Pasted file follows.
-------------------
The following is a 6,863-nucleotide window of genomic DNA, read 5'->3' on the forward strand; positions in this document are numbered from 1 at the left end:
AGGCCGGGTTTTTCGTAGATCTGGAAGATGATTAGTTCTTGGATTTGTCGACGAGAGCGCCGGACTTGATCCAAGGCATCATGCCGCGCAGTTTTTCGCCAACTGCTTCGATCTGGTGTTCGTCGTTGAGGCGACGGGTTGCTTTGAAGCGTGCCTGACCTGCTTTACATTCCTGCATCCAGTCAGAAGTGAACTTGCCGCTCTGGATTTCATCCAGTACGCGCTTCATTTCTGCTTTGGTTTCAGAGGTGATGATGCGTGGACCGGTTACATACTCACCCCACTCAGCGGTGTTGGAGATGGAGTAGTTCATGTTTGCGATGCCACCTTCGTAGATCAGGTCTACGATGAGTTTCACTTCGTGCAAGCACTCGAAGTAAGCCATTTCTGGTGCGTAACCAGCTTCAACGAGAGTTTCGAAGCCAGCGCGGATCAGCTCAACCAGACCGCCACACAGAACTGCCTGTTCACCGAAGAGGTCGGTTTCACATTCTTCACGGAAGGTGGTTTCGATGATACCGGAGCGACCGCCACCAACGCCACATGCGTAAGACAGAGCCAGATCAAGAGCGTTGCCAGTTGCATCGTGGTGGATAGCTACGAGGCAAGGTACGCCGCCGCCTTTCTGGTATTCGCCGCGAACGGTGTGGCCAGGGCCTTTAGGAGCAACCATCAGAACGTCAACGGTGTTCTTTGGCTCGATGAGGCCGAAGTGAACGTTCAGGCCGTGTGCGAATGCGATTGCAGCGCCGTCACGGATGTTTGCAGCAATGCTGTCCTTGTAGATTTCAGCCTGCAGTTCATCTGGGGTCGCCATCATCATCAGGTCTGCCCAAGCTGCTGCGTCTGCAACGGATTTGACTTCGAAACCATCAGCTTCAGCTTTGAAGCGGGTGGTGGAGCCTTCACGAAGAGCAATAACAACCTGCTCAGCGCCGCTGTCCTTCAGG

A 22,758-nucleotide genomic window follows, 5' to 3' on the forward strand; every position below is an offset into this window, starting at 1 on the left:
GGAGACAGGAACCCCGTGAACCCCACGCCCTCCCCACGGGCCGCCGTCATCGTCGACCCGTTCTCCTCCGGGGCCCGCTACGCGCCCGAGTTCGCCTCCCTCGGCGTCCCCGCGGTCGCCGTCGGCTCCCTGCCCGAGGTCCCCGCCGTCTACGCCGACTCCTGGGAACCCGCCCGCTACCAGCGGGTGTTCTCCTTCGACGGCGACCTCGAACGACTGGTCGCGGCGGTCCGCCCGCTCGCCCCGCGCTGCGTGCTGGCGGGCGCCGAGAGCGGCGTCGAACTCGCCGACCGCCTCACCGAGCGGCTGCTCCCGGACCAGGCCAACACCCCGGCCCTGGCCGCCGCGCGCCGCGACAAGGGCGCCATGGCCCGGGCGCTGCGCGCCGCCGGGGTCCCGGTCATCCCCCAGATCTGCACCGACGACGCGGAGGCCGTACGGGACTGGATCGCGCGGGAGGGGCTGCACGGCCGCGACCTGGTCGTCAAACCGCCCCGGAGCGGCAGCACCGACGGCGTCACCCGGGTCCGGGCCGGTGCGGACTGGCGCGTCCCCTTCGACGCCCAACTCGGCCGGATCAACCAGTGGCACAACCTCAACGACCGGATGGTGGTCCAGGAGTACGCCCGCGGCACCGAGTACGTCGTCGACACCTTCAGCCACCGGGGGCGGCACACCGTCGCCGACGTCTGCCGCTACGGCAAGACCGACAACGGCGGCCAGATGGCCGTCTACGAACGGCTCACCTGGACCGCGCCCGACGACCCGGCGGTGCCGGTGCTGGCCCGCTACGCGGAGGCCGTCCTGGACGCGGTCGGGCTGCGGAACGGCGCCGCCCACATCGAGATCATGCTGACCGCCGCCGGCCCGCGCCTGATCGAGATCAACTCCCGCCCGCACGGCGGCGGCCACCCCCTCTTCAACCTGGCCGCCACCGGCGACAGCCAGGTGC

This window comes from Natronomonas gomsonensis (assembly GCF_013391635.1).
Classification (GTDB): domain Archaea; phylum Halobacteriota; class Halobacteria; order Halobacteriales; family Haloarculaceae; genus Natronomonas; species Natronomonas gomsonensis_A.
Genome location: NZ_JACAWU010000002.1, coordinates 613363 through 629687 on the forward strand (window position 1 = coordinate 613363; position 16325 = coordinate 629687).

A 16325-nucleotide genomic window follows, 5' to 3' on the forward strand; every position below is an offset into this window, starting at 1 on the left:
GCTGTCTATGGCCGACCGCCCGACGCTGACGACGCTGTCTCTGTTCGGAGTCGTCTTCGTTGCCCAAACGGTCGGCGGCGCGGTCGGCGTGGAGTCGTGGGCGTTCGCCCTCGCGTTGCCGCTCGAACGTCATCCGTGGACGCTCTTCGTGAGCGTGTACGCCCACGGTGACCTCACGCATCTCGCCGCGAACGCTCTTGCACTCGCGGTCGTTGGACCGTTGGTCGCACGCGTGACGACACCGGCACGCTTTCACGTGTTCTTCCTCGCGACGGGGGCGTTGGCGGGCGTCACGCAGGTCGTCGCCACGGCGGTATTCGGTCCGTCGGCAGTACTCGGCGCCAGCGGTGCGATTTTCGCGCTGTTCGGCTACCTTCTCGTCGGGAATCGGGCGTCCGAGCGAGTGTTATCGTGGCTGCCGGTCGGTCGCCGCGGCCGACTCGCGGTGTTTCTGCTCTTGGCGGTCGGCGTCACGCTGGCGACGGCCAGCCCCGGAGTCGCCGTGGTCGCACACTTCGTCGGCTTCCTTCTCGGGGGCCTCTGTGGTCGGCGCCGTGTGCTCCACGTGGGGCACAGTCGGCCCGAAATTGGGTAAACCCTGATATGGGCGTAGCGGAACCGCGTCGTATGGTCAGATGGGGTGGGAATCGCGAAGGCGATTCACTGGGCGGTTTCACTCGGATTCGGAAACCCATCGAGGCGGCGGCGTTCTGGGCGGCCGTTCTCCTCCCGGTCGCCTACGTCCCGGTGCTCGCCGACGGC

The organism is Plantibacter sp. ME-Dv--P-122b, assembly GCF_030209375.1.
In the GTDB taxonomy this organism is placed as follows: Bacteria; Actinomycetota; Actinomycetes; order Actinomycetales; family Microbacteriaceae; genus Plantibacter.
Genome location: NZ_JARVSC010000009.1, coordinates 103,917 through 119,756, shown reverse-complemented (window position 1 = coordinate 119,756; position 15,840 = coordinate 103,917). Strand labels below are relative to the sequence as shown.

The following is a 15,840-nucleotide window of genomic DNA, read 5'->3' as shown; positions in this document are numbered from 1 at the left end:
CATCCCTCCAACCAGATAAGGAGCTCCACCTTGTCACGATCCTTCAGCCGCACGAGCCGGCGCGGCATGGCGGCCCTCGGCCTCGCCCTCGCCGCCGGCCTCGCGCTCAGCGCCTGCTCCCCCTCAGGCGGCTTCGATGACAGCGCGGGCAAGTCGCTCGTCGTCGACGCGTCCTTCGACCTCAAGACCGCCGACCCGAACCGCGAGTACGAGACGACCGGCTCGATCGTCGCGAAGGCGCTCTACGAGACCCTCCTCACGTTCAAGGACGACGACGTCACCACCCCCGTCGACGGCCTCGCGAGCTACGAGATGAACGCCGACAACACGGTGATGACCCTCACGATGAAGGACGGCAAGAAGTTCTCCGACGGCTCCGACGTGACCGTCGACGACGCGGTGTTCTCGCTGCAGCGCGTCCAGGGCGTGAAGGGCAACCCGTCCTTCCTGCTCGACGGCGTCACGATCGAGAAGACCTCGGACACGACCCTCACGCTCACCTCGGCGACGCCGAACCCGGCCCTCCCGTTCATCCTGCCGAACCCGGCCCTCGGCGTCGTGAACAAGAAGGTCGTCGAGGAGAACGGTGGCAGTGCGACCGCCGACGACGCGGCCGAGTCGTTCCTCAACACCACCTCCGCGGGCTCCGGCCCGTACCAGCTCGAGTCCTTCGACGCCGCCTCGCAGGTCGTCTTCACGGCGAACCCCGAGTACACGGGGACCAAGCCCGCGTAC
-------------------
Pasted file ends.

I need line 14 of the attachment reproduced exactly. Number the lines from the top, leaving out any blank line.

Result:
CATCCCTCCAACCAGATAAGGAGCTCCACCTTGTCACGATCCTTCAGCCGCACGAGCCGGCGCGGCATGGCGGCCCTCGGCCTCGCCCTCGCCGCCGGCCTCGCGCTCAGCGCCTGCTCCCCCTCAGGCGGCTTCGATGACAGCGCGGGCAAGTCGCTCGTCGTCGACGCGTCCTTCGACCTCAAGACCGCCGACCCGAACCGCGAGTACGAGACGACCGGCTCGATCGTCGCGAAGGCGCTCTACGAGACCCTCCTCACGTTCAAGGACGACGACGTCACCACCCCCGTCGACGGCCTCGCGAGCTACGAGATGAACGCCGACAACACGGTGATGACCCTCACGATGAAGGACGGCAAGAAGTTCTCCGACGGCTCCGACGTGACCGTCGACGACGCGGTGTTCTCGCTGCAGCGCGTCCAGGGCGTGAAGGGCAACCCGTCCTTCCTGCTCGACGGCGTCACGATCGAGAAGACCTCGGACACGACCCTCACGCTCACCTCGGCGACGCCGAACCCGGCCCTCCCGTTCATCCTGCCGAACCCGGCCCTCGGCGTCGTGAACAAGAAGGTCGTCGAGGAGAACGGTGGCAGTGCGACCGCCGACGACGCGGCCGAGTCGTTCCTCAACACCACCTCCGCGGGCTCCGGCCCGTACCAGCTCGAGTCCTTCGACGCCGCCTCGCAGGTCGTCTTCACGGCGAACCCCGAGTACACGGGGACCAAGCCCGCGTAC